You are on page 1of 2

home | sitemap | about | jobs | abbreviations | fun | question | conversion | links | copyright | misc | search | contact



Reinforced Branch Connection Set-On type
Where a Reinforced Branch Connection is required?
With large pipe dimensions, it is customary, to form a TEE intersection by cutting a hole in the straight run
(the header) and welding in the leg perpendicular (the branch), this is called a STUB-IN.
Similarly, nozzles are installed on pressure vessels by cutting a hole in the side of the vessel and welding in an
appropriately sized pipe to form the nozzle. These intersections ensure a "hole weakening" on the vessel or piping
system, due to the metal removed and the stress concentration created.
In critical systems, this weakness must be compensated, en can be restored with a Reinforcing Pad, to strengthen the
piping branch connection or the pressure vessel nozzle.
Branch Connection with Reinforcing Pad (Set-On type)
Dimensions Reinforcing Pad
For the dimensions of a reinforcing pad you can handle as rule:
Material = same material as the run pipe
Width = half a diameter of the branch pipe (at least 50 mm)
Thickness = same thickness as the run pipe, with a min. of 3 mm
and a max. of 20 mm
However, it is customary for most companies a so-called Branch table handling. This document defined the methods,
which must be applied, if a branch (with or without a reinforcing pad) in a run pipe must be made. It is also usually
present a specification that defines own dimensions, because each company has their own criteria. (e.g. type of
product, pressure and temperature, national regulations, local markets)
Installation of Reinforcing Pad
Below an example for the assembly of a reinforcing pad.
Determine the location of the branch, and make a round hole in the run pipe where the diameter should be equal to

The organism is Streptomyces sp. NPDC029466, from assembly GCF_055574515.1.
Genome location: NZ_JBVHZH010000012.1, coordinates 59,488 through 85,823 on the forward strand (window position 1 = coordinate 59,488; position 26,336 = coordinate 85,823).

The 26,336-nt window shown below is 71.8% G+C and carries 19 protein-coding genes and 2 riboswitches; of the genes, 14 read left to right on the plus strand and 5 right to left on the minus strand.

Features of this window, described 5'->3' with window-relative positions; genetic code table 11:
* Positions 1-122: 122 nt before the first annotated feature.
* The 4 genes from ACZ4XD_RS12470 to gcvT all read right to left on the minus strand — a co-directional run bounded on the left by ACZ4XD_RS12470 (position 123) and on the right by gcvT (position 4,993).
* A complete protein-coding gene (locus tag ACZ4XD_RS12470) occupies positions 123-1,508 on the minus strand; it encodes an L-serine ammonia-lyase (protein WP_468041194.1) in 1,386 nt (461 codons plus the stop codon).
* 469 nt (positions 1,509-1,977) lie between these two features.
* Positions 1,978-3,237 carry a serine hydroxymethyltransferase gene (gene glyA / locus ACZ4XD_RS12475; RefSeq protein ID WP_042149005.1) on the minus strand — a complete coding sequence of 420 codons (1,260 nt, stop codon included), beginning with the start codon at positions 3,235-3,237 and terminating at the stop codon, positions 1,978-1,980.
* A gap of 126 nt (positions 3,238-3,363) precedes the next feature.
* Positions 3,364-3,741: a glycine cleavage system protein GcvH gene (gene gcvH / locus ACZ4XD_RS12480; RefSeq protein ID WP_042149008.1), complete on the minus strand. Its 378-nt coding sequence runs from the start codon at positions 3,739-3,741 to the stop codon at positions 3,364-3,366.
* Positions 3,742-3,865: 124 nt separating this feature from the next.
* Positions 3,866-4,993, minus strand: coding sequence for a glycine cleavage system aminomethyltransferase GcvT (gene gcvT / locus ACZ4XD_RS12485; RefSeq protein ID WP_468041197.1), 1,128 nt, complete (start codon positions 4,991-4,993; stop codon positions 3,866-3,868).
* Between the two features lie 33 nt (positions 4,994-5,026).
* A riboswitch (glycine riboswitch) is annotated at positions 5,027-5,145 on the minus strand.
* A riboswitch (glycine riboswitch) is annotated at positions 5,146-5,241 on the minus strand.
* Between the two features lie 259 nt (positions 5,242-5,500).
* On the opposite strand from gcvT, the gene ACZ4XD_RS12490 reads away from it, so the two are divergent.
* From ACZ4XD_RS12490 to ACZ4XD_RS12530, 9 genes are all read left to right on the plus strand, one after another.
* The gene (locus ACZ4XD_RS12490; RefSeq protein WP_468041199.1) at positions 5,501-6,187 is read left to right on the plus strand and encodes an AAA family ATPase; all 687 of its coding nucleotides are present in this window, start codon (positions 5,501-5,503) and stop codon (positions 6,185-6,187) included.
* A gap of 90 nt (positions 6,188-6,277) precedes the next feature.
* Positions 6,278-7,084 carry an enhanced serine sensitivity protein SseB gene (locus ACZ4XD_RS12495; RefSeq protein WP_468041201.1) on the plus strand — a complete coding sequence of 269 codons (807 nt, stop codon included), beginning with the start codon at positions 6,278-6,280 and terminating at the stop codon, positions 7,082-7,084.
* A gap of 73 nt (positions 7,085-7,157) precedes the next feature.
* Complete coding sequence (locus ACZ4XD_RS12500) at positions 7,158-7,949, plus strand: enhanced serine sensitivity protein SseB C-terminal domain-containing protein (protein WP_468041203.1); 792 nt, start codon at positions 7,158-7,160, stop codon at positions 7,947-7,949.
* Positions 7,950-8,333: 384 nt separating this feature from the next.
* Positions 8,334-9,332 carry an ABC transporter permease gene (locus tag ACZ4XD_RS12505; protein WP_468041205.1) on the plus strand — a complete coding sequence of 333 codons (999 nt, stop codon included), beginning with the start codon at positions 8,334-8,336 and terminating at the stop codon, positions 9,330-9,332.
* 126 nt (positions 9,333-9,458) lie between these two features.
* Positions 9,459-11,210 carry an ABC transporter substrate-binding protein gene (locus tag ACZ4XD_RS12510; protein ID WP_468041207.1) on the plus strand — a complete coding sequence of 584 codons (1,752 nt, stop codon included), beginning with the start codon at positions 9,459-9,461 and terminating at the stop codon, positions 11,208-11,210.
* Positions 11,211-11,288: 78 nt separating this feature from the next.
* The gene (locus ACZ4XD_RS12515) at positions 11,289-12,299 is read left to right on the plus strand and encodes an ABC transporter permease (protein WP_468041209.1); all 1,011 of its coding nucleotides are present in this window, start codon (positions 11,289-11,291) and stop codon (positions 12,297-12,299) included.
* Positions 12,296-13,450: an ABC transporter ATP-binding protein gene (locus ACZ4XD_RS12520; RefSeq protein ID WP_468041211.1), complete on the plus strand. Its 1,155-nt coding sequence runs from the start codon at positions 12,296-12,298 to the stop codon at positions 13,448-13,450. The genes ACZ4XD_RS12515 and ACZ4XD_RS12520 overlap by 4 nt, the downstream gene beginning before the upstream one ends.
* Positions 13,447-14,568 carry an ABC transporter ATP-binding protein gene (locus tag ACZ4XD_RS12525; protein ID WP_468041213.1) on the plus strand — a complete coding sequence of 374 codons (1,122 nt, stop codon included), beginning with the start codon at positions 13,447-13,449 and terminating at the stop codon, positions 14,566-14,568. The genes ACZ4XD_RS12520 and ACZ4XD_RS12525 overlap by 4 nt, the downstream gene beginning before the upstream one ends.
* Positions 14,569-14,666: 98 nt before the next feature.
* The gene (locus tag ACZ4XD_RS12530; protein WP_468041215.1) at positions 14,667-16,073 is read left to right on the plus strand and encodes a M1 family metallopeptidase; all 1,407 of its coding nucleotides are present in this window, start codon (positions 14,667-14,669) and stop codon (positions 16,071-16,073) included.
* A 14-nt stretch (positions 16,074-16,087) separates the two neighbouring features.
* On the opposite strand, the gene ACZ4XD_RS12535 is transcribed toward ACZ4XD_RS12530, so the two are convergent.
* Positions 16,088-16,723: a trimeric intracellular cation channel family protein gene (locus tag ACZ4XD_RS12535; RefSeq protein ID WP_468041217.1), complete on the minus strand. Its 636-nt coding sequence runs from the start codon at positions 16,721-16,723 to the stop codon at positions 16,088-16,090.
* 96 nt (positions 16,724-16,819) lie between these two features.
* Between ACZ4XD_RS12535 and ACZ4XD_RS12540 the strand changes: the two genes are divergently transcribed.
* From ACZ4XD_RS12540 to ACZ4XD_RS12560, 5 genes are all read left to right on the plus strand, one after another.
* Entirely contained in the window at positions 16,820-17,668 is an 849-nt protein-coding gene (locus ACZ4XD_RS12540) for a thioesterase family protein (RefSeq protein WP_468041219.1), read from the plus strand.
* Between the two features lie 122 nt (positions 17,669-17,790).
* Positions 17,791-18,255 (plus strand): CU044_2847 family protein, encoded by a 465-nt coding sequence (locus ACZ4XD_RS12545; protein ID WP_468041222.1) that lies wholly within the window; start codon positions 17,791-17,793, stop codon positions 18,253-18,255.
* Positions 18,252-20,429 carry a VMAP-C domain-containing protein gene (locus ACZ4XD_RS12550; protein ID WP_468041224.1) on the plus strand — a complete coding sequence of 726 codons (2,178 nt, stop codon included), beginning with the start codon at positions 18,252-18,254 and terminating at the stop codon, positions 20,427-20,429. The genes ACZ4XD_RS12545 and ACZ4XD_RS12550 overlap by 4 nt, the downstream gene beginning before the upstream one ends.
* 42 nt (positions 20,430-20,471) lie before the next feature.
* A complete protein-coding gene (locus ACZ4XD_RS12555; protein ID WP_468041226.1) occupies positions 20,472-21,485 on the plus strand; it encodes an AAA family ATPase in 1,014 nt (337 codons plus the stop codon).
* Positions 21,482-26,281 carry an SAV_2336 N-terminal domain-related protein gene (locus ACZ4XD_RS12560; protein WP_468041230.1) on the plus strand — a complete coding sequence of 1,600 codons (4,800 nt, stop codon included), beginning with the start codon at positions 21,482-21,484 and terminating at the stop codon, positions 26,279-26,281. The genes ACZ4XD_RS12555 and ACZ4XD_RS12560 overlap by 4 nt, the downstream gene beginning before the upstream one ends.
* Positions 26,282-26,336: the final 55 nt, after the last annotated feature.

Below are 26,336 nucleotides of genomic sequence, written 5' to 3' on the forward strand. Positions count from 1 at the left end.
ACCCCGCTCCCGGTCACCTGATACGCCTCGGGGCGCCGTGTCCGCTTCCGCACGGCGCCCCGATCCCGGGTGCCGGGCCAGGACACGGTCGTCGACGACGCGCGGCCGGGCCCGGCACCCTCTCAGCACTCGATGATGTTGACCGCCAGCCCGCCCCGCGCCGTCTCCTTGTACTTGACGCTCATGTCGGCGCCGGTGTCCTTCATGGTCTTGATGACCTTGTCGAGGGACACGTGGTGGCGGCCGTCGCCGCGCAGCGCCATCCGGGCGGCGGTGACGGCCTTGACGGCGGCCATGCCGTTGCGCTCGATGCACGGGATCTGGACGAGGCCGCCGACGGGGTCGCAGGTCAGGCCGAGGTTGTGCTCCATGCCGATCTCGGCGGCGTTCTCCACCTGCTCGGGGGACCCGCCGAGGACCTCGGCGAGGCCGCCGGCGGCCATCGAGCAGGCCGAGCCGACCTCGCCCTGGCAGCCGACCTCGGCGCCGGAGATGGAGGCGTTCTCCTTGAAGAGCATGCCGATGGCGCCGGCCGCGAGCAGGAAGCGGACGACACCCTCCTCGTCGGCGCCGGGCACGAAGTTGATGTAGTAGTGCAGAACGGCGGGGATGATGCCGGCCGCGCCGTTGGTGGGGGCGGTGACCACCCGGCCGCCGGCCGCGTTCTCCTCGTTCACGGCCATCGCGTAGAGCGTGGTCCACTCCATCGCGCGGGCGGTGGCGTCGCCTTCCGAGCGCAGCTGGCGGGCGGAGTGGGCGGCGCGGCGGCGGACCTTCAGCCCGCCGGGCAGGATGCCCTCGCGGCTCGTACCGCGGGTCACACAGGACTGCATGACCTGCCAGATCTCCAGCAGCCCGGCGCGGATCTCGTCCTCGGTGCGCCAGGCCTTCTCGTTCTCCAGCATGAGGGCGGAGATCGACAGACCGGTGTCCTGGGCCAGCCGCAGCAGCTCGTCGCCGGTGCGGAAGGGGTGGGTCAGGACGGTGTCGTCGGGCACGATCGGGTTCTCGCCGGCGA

the inside diameter of the branch.
Finish the branch equal to outside diameter of run pipe and make a welding bevel of around 30.
Place the branch with a gap by about 3 to 4 mm about the hole location on the run pipe, and tack weld the branch
on a sufficient number of places. Then the new branch can be completely welded.
If de weld is ready, depending on the requirements Non Destructive Examination (NDE) must be done.
Then the reinforcing pad can be placed by slide him over the branch. The pad must be positioned so that around
the branch, is overall the same open space, and that the pad is fully in line with the run pipe.
Tack weld the pad on a sufficient number of places, and after that the pad can be inside and outside fully welded;
depending on the prescribed quality requirements, then again NDE must be done.
Attention! -- Cited as a flange at the branch pipe is welded, you must obviously make sure that the ring is placed
You will not be the first and probably not the last, with a reinforcing pad in his hands, and discovered that the
sequence of action was not entirely correct.
On a number of images, you might be have seen a round hole in the reinforcing
pad. This is a "Weep Hole" and may have multiple functions. Sometimes also called
Tell Tale hole or Vent hole.
Opinions about the use of this hole varies, and therefore I give 2 possible uses of a
weep hole:
1. By threading the hole, a test gauge can be thread for a "air/soap" test to check
for leakage. The thread, mostly1/4" NPT will be used.
2. Weep holes serves as a vent during welding for entrapped gasses and prevents
the reinforcing pad from becoming a "jacketed" vessel.
Weep holes in reinforcing pads shall be sealed upon completion of pressure test.
Image of the American National Pipe Thread Tapered (NPT).
ASME B31.3, in paragraph 328.5.4 says:
A vent hole shall be provided at the side (not at the crotch) of any pad or saddle to reveal leakage in the weld
between branch and run and to allow venting during welding and heat treatment.

| top of page |
Werner Slken 2008 - 2014. All rights reserved.
Do not worry about your difficulties in Mathematics. I can assure you mine are still greater. Albert Einstein